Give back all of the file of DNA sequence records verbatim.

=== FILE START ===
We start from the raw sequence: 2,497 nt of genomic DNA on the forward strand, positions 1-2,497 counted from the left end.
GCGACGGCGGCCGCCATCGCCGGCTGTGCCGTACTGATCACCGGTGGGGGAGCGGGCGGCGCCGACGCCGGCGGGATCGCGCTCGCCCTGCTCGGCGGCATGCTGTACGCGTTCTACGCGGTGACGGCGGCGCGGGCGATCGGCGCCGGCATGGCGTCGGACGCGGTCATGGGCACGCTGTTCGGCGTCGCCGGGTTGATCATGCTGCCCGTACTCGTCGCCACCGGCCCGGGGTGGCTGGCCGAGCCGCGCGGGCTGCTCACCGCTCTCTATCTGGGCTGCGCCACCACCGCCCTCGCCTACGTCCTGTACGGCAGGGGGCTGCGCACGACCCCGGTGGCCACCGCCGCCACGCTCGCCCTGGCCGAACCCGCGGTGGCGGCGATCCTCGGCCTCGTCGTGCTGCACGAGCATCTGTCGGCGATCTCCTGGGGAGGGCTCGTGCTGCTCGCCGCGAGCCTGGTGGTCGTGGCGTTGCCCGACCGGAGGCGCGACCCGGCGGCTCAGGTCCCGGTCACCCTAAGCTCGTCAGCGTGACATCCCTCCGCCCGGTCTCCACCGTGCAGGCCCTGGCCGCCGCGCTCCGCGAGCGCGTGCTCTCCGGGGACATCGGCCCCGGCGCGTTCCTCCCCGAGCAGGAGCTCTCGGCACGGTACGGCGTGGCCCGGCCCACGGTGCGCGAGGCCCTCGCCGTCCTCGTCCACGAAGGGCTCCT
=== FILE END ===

We start from the raw sequence: 2,497 nt of genomic DNA on the forward strand, positions 1-2,497 counted from the left end.
GCGACGGCGGCCGCCATCGCCGGCTGTGCCGTACTGATCACCGGTGGGGGAGCGGGCGGCGCCGACGCCGGCGGGATCGCGCTCGCCCTGCTCGGCGGCATGCTGTACGCGTTCTACGCGGTGACGGCGGCGCGGGCGATCGGCGCCGGCATGGCGTCGGACGCGGTCATGGGCACGCTGTTCGGCGTCGCCGGGTTGATCATGCTGCCCGTACTCGTCGCCACCGGCCCGGGGTGGCTGGCCGAGCCGCGCGGGCTGCTCACCGCTCTCTATCTGGGCTGCGCCACCACCGCCCTCGCCTACGTCCTGTACGGCAGGGGGCTGCGCACGACCCCGGTGGCCACCGCCGCCACGCTCGCCCTGGCCGAACCCGCGGTGGCGGCGATCCTCGGCCTCGTCGTGCTGCACGAGCATCTGTCGGCGATCTCCTGGGGAGGGCTCGTGCTGCTCGCCGCGAGCCTGGTGGTCGTGGCGTTGCCCGACCGGAGGCGCGACCCGGCGGCTCAGGTCCCGGTCACCCTAAGCTCGTCAGCGTGACATCCCTCCGCCCGGTCTCCACCGTGCAGGCCCTGGCCGCCGCGCTCCGCGAGCGCGTGCTCTCCGGGGACATCGGCCCCGGCGCGTTCCTCCCCGAGCAGGAGCTCTCGGCACGGTACGGCGTGGCCCGGCCCACGGTGCGCGAGGCCCTCGCCGTCCTCGTCCACGAAGGGCTCCT